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Tennessee Health Commissioner Lisa Piercey speaks during March news conference concerning the state's response to the coronavirus. (AP Photo/Mark Humphrey)

NASHVILLE — Tennessee is getting its first 133,000 of a projected 2 million rapid point-of-care coronavirus test kits, capable of producing results in the field within 13 to 15 minutes, officials say.

Gov. Bill Lee told reporters Tuesday that he intends to deploy the tests in his administration's continued push to reopen public K-12 schools across the state.

He added that "there'll also be opportunity for these to be used in the continued strong approach we have had in protecting the elderly in nursing homes and long-term care facilities."

The test kits are expected to begin arriving in Tennessee this week and continue into next week with additional shipments through the end of this year.

"These are very low-cost tests, about $5 to $6 apiece," state Health Commissioner Lisa Piercey said. "Compare that to a traditional swab, which is $100 apiece."

The health commissioner said that while some rapid, mobile test kits have been on the market for months, those tests have to go back to a lab for processing.

"The differentiator here is that these are done in the field. They don't require any equipment. They don't require any machinery. They can be done just with trained personnel. And it's not major training, it's just training on how to run the tests."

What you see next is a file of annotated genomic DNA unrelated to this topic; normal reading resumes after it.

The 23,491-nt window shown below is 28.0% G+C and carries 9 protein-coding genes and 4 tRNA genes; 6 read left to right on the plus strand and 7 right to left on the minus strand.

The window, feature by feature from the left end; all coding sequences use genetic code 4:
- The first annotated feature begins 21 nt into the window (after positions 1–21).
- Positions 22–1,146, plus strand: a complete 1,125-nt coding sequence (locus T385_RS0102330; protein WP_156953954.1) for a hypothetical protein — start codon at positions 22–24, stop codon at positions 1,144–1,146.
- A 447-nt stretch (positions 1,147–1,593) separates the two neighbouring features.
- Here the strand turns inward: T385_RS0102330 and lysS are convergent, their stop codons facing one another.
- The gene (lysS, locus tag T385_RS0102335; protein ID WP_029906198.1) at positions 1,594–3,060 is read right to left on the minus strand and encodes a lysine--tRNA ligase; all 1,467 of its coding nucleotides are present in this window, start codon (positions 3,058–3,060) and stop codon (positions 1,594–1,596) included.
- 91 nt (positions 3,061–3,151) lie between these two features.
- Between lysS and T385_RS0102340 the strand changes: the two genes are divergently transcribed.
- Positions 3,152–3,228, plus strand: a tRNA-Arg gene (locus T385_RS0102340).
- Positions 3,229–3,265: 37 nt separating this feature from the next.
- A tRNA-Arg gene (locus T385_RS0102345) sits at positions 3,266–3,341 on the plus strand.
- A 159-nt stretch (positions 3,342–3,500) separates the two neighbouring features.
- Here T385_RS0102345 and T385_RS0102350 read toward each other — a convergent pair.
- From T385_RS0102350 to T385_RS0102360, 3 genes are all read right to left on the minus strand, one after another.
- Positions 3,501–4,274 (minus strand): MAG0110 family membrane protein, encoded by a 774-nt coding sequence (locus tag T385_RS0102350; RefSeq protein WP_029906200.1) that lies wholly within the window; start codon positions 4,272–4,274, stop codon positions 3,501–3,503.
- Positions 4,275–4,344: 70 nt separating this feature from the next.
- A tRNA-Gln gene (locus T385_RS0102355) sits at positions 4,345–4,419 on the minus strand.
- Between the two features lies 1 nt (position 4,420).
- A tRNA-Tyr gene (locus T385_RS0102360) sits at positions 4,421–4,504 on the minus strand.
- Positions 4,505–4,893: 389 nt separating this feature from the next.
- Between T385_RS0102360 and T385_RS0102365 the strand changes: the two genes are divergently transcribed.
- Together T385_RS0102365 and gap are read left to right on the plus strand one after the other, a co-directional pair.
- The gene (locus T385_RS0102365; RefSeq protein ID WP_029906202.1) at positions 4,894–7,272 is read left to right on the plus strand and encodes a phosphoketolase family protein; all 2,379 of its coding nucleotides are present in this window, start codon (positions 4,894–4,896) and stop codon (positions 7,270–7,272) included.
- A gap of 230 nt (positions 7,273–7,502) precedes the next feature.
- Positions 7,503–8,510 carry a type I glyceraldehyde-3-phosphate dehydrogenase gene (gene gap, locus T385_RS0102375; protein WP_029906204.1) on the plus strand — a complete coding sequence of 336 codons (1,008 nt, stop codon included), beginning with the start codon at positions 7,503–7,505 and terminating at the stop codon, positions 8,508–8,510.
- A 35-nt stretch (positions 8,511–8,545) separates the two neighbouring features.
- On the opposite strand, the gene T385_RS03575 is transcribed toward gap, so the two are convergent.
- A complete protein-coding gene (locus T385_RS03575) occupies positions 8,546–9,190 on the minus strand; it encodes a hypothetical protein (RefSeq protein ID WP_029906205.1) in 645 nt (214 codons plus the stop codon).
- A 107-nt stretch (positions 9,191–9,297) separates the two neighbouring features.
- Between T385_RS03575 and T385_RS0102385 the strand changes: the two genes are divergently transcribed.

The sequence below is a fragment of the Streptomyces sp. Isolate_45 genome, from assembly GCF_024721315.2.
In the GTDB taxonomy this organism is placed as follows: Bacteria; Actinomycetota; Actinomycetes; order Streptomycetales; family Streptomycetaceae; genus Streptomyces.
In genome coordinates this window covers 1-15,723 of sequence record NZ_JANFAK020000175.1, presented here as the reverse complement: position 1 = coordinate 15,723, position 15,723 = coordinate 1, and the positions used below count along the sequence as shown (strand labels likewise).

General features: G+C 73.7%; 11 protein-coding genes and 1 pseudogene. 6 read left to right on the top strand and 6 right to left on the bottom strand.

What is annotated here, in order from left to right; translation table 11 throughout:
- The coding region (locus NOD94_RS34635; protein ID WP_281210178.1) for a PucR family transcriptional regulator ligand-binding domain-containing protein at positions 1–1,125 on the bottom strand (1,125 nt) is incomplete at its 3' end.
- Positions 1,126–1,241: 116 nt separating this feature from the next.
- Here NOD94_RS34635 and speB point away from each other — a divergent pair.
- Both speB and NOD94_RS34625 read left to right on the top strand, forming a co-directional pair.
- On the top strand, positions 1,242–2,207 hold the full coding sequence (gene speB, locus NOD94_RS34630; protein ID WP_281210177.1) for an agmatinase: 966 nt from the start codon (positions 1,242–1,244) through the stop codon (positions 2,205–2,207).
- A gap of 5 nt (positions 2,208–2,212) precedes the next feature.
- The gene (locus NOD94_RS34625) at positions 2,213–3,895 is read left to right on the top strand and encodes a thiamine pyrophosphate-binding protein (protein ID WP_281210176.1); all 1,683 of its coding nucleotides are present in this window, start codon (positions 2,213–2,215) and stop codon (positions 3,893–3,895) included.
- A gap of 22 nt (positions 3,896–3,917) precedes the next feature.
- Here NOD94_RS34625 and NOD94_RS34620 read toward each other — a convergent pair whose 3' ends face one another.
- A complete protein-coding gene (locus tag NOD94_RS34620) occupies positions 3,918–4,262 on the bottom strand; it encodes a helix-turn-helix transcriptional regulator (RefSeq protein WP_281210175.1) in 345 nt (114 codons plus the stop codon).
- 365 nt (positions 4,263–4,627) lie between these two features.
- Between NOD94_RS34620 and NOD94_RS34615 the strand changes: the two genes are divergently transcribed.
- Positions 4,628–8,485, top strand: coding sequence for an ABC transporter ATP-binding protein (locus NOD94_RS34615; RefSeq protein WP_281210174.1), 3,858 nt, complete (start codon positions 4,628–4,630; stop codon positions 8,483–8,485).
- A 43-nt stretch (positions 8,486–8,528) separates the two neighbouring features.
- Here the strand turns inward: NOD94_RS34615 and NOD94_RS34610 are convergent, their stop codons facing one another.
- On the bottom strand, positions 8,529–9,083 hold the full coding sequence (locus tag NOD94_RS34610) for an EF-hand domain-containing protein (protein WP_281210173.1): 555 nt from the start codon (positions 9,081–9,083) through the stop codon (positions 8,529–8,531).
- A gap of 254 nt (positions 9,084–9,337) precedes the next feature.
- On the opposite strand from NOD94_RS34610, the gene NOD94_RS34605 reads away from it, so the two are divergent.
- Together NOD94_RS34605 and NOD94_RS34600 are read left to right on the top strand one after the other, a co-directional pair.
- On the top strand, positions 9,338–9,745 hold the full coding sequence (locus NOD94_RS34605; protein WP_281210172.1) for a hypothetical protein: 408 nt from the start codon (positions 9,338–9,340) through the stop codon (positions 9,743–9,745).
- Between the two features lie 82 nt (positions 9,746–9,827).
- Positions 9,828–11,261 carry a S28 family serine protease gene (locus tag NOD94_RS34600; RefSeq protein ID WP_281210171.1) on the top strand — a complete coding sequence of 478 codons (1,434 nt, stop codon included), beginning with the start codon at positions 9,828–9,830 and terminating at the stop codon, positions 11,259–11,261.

Piercey said the kit comes with a card and a swab. The swab is inserted in the front portion of the nostril, as opposed to the long naspharyngeal swabs which reach far back into the nasal cavity. The shorter swab is "going to be well tolerated," Piercey predicted.

Once the specimen is collected, it's placed in the card, triggering a chemical reaction.

"It becomes a result much like a home pregnancy test," Piercey explained. "One line or two lines will tell you a positive or a negative."

Piercey noted the federal Food and Drug Administration says the test improves diagnoses of COVID-19 for symptomatic people. The sensitivity rate is 97%.

"That means if you have symptoms and you get this test, you're 97% likely to have a true positive" result, the physician said. "That's higher than anything else that's on the market right now."

Contact Andy Sher at asher@timesfreepress.com or 615-255-0550. Follow him on Twitter @AndySher1.

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